The first: How do I figure out if my report’s lack of productivity is my fault or theirs?
The second: My team is working with a contractor who is spending about three times as long as we all predicted to do his work. The quality of the work is fine, and he’s not missing any deadlines, but he’s burning through hours like crazy. How do I ask him to work faster?
Exactly. Every time we work on a new issue, there are four messages drumming in my skull: You will get better at this. Leave that toxic shit hole. Find someplace good. Do what you mean to be doing. And all those have to work together.
These are the strategies we use to put together productive, engaging online meetings. They certainly aren’t silver bullets. We have done every single one of these tips and still ended the meeting knowing it was a dud. That’s okay!
These days, we both use a 30/60/90-day framework for onboarding new hires — a document that describes where we want a new hire to be by the end of each month, and what we think it will take to get them there.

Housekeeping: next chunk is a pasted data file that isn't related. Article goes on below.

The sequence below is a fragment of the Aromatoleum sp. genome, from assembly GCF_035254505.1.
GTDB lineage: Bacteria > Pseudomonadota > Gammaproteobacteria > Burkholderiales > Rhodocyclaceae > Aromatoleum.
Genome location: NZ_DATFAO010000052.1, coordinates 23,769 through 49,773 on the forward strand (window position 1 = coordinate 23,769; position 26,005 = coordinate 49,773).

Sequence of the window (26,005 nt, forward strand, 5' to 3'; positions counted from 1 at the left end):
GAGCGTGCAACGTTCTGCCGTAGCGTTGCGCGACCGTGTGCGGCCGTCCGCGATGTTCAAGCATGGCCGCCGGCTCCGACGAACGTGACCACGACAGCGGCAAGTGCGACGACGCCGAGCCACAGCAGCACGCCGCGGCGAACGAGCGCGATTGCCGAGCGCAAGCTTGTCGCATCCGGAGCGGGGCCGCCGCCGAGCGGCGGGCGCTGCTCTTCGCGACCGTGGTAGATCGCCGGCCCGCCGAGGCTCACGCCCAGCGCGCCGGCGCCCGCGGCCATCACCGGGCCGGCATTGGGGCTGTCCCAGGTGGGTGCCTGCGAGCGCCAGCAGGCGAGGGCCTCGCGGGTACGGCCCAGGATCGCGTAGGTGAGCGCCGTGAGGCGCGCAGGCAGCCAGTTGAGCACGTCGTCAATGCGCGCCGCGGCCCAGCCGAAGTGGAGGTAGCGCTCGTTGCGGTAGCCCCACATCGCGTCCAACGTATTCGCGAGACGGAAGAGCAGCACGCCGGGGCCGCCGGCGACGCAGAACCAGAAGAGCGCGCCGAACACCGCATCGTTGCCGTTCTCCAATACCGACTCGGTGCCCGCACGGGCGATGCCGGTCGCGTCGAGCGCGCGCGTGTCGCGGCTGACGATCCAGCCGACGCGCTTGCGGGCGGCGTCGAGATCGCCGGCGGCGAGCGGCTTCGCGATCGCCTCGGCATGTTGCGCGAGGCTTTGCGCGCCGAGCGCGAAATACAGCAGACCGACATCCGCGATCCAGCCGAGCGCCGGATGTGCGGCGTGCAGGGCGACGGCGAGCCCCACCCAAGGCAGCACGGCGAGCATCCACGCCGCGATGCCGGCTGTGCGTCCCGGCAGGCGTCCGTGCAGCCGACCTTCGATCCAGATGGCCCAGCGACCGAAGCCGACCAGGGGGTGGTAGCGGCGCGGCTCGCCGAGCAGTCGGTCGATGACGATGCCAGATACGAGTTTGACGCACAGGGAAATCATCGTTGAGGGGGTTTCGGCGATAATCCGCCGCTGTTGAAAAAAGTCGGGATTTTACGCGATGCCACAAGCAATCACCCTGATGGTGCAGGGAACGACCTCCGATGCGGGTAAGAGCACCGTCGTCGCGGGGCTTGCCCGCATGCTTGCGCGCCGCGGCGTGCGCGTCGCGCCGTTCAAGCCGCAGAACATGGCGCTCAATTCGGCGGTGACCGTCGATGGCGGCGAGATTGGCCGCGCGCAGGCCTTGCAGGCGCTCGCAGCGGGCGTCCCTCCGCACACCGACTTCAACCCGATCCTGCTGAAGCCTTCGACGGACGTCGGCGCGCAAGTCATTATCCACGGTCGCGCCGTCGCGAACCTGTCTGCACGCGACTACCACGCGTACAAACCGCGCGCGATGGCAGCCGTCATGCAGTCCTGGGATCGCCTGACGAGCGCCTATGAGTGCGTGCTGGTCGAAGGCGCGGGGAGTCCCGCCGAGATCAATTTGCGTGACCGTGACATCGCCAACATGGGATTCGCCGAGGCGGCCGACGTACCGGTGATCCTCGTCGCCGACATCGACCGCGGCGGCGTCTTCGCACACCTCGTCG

Our biggest advice to managers: you don’t have to host Mandatory Fun. That said, we both really like having fun at work. These are the five questions we ask ourselves when we’re evaluating things that are supposed to be fun.
’m a director for a super small company that has some super big accounts, and it’s still run like a small mom-and-pop company. As in: no processes, few resources to help me do my job easier, too many cooks in the kitchen, no accountability, no alignment across the org.